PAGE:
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Everything posted by Iain

  1. Thank you for the tips. I managed to find an article that showed exactly what to do. Here's the link, just in case anyone else needs to do this.
  2. I have set up Ubuntu 12.04 server in an office and I also installed KDE. We have an application that we would like to run and display on the desktop of the server and would like to be able to access the desktop remotely. I thought that I could install xrdp and then use Windows Remote Desktop to access it but it opens a new session and the original desktop isn't shown remotely. I've done some googling and it seems that an option is to use VNC but I've tried several "walk-through" instructions and they all fail to bring the remote desktop to my PC. Is this really the way to do it? Does anyone have any other suggestions? I thought about using TeamViewer or LogMeIn but, as far as I know, these are better suited to a WAN, rather than LAN, situation. Thanks in advance.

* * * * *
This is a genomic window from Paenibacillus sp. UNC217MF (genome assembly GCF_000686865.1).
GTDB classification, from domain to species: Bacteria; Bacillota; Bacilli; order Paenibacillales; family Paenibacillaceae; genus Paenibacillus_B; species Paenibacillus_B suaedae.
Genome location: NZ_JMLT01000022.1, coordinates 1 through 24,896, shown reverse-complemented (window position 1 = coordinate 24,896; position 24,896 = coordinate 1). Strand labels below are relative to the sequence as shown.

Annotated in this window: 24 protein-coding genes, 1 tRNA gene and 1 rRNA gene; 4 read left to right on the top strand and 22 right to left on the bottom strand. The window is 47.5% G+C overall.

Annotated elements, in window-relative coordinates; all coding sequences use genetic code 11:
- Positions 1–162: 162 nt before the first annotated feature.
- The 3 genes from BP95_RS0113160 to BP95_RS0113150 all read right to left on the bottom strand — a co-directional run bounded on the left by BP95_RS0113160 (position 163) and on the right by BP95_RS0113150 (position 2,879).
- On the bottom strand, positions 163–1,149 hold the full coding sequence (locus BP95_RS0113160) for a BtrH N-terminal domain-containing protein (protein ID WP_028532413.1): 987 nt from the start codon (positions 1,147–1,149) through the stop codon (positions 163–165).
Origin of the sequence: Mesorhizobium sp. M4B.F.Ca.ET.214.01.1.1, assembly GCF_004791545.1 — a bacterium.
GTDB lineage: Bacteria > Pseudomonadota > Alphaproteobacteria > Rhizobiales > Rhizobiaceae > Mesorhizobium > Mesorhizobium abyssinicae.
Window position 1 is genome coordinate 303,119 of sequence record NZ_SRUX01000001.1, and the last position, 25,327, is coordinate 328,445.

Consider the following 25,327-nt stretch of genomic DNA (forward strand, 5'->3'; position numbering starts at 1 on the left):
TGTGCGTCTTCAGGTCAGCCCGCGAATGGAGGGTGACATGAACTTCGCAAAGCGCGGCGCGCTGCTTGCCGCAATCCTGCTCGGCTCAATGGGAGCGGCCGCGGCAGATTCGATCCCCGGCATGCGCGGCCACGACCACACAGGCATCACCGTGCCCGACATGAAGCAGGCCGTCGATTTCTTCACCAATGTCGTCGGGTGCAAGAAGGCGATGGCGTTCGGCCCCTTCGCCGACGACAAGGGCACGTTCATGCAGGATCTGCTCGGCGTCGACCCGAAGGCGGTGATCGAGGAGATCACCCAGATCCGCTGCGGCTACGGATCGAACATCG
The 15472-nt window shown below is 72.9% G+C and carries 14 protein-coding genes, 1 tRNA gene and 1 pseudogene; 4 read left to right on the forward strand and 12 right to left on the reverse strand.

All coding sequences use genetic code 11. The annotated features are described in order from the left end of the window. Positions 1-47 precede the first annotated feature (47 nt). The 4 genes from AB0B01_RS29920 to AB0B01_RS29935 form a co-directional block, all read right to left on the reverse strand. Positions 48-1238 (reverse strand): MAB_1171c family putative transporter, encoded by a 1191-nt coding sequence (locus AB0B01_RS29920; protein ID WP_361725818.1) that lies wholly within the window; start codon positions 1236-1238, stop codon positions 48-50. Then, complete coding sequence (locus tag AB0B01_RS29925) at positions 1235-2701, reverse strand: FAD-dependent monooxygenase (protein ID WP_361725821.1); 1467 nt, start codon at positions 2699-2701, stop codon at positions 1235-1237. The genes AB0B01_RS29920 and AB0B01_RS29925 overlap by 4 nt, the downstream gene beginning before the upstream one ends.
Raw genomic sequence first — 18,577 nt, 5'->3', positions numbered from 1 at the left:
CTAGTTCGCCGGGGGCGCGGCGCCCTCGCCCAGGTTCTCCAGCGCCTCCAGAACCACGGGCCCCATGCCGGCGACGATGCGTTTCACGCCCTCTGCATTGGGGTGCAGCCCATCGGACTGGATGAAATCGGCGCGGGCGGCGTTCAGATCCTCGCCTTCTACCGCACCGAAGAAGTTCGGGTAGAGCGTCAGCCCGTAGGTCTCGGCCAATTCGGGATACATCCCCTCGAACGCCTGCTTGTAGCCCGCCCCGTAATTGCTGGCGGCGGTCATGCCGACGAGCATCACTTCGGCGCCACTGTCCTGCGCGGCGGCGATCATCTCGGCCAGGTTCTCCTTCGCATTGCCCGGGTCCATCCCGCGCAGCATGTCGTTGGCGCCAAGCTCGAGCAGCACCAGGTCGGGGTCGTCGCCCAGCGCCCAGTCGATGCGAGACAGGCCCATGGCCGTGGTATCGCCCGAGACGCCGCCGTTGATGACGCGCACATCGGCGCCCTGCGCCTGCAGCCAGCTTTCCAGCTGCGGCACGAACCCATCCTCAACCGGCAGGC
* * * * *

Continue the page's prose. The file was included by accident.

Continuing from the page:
3. I'd forgotten about all the goodies that come with a QNAP. As you say though, they're not cheap! I'll put this into the equation but suspect that the cost will rule it out.
  4. Thanks - the red rectangle shows: "-6 Neutral" now!
  5. I don't know if this was evident previously but I never saw it. I looked at my profile and saw a red rectangle in the top right with -7 in it. When I hovered over it, it said "Iain has -7 likes". What does this mean? I have never had any warnings. Is it a glitch or do I *really* have -7 likes?
  6. @MRGRIM: That's useful to know. I don't know if this will HAVE to be a Windows/IIS project (if an off the shelf solution isn't used) and I would hate to do all the hard development work using Linux/MySQL to find that I had to start from scratch for the Windows migration! @alex_m: I had no idea that FreeNAS had a built-in media server. I'll check it out. Thank you for the comments.